My first consulting role was at Arthur Andersen. While at that firm, I worked on many types of projects in several industries. Many of our projects helped companies develop key performance indicators (KPIs) that focused everyone in the organisation on the company’s goals. I found these metrics were helpful for employees as well as their organisations.
These engagements started with a discussion of the company mission statement, value proposition, and vision of success. Companies then defined their strategic objectives and identified the processes that supported value creation for customers and the achievement of the strategic objectives. Once these processes were identified, and they often crossed several operating functions within the company, we developed metrics for measuring success. These metrics were KPIs, and they were often used for compensation plans, promotions, and bonuses.
Back in those early days of digital dashboards, publishing these KPIs daily was a remarkable tool for management, and we quickly realised the power of KPIs and incentives to affect individual and group behaviour.
You get what you measure
In our work with news publishers, we have observed the power of KPIs to help employees succeed in reaching their individual goals, which were aligned with the goals of the organisation.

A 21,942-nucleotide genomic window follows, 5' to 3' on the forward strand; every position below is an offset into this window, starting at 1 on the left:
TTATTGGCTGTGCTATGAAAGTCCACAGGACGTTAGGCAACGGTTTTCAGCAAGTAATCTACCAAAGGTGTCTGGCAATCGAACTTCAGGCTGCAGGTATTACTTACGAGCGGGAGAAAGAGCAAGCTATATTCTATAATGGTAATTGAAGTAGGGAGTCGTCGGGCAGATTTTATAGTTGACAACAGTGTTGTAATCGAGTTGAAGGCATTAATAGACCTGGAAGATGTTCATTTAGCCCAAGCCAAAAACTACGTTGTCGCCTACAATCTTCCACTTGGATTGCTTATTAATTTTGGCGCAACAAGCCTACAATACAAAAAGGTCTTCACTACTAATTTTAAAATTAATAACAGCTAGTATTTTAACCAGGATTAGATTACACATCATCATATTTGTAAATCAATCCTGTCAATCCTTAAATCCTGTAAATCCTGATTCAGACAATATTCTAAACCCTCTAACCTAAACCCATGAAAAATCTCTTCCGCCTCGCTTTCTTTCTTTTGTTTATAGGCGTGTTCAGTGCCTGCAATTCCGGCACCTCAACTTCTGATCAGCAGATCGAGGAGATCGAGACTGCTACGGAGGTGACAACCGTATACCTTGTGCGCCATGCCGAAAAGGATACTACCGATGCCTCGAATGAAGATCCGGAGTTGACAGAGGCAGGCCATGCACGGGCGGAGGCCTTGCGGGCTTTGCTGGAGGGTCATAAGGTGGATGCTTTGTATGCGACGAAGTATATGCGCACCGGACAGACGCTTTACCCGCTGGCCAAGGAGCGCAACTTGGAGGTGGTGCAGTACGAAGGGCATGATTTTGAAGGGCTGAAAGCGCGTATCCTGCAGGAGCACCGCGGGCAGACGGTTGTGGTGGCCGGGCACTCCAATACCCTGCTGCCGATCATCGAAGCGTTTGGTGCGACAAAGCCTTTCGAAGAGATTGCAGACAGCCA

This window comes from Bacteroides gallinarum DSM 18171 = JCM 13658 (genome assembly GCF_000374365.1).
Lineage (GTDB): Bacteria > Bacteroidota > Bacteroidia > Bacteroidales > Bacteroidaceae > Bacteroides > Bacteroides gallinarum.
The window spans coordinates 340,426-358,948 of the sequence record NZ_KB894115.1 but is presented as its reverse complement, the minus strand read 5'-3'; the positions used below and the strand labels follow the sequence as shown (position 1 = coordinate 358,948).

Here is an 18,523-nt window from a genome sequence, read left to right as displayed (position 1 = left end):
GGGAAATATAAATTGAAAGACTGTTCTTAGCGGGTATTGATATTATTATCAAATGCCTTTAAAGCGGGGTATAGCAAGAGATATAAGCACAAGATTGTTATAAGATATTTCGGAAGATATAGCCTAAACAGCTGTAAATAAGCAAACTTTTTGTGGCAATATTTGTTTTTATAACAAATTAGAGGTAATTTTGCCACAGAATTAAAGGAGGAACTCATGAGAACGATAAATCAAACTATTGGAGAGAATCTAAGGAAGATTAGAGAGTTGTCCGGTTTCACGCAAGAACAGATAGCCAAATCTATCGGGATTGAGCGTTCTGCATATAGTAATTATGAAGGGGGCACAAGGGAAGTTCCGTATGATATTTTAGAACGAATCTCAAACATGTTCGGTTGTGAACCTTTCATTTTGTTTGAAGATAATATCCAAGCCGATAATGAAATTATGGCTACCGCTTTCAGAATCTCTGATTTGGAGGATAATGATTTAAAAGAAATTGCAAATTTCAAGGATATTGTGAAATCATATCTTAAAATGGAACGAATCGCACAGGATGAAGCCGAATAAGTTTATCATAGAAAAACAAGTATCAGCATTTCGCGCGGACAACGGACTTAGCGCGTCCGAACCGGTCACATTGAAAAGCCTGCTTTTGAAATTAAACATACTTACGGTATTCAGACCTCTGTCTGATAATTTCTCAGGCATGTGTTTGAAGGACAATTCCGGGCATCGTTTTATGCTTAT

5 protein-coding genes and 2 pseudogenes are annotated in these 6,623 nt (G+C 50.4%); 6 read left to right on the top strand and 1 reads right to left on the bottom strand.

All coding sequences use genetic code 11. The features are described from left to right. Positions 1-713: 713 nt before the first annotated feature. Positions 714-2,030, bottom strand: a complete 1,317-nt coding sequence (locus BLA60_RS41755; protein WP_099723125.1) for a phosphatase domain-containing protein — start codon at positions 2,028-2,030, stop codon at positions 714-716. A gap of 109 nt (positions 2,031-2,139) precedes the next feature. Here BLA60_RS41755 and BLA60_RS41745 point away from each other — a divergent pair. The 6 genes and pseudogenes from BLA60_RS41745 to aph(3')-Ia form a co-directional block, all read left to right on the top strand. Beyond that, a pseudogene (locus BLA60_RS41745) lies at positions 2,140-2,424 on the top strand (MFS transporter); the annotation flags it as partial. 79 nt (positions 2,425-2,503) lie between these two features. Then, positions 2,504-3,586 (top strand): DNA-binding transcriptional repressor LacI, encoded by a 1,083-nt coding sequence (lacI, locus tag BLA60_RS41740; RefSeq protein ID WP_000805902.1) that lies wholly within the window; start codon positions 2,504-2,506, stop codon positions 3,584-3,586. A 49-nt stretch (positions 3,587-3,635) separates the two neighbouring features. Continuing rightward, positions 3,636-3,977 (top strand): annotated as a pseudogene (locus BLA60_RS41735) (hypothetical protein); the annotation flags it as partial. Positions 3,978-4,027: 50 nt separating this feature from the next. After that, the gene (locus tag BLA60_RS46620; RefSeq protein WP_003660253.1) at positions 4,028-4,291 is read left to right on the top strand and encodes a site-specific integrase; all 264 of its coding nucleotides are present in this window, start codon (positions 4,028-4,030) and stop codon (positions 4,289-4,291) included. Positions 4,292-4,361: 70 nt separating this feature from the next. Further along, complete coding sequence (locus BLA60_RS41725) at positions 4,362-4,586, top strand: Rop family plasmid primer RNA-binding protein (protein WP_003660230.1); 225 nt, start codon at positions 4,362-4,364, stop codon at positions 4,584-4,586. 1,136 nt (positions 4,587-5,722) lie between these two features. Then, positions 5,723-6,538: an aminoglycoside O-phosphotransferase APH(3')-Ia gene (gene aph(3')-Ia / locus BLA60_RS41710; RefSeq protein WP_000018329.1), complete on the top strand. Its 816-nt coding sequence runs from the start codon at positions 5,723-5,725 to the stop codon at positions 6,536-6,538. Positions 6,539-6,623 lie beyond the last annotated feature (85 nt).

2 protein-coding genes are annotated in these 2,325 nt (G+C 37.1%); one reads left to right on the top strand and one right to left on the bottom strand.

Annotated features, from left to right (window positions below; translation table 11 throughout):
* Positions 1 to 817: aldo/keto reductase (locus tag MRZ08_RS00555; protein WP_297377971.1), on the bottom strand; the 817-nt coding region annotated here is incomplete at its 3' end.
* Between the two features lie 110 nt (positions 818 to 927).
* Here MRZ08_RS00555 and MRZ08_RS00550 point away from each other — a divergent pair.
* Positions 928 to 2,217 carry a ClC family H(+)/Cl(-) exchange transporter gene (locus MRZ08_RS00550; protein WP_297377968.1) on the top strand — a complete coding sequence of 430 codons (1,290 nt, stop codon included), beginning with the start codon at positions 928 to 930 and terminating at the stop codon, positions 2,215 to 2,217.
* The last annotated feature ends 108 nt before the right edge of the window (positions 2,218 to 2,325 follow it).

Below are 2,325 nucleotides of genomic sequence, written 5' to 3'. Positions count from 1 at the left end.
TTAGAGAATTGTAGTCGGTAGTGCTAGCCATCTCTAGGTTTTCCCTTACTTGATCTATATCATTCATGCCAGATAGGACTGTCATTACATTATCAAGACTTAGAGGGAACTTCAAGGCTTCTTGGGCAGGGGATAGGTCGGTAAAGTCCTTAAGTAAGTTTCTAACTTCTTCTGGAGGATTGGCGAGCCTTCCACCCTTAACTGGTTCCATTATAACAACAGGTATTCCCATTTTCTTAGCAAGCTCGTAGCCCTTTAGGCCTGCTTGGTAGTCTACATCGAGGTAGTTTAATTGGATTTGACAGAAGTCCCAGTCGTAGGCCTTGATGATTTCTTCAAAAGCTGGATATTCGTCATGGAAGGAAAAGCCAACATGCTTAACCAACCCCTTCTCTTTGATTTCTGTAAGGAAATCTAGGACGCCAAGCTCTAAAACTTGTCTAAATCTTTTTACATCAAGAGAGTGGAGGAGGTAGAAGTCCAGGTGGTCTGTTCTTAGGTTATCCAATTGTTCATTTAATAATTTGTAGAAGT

One recent example is the use of the KPI “subscription years sold” to get subscription sales teams to acquire longer-term subscriptions. Prior to the adoption of this metric, sales people were measured on new starts, and the average subscription sold was six months. Following the use of the new KPI, the average subscription term sold was 1.5 years. The retention improvement led to print circulation growth for the first time in 10 years. Sales people began to boast about the number of subscriptions years they had sold on a given day.
Another interesting case was the use of a pair of KPIs to improve the performance of advertising sales teams. They were given a target win-rate and average price level. Sales people had to reach both of these metrics to receive a bonus. Achieving one KPI by itself was insufficient. This pair of KPIs gave sales people the incentive to acquire profitable new business instead of focusing on sales volume alone.
Unintended consequences of poor incentives
Occasionally, there have been cases where poorly designed KPIs caused adverse behaviour. On a couple of occasions, contests among customer service representatives (CSRs) has led to unprofitable changes to customers’ accounts. For instance, in multiple companies, bonuses tied to digital subscription starts led to large conversions of print customers to digital products, which were not as profitable for these publishers due to the much lower digital prices.
Another example of an adverse incentive created by a KPI is a sales commission plan tied to monthly sales with a cap on a salesperson’s income. Once the month’s sales target was reached, there was no incentive for sales people to close more deals. And we observed a surge in new contracts submitted on the first of each month.
In another case, a management incentive plan was tied to consistent improvement year-over-year. This led to delayed implementation of profitable initiatives to future years.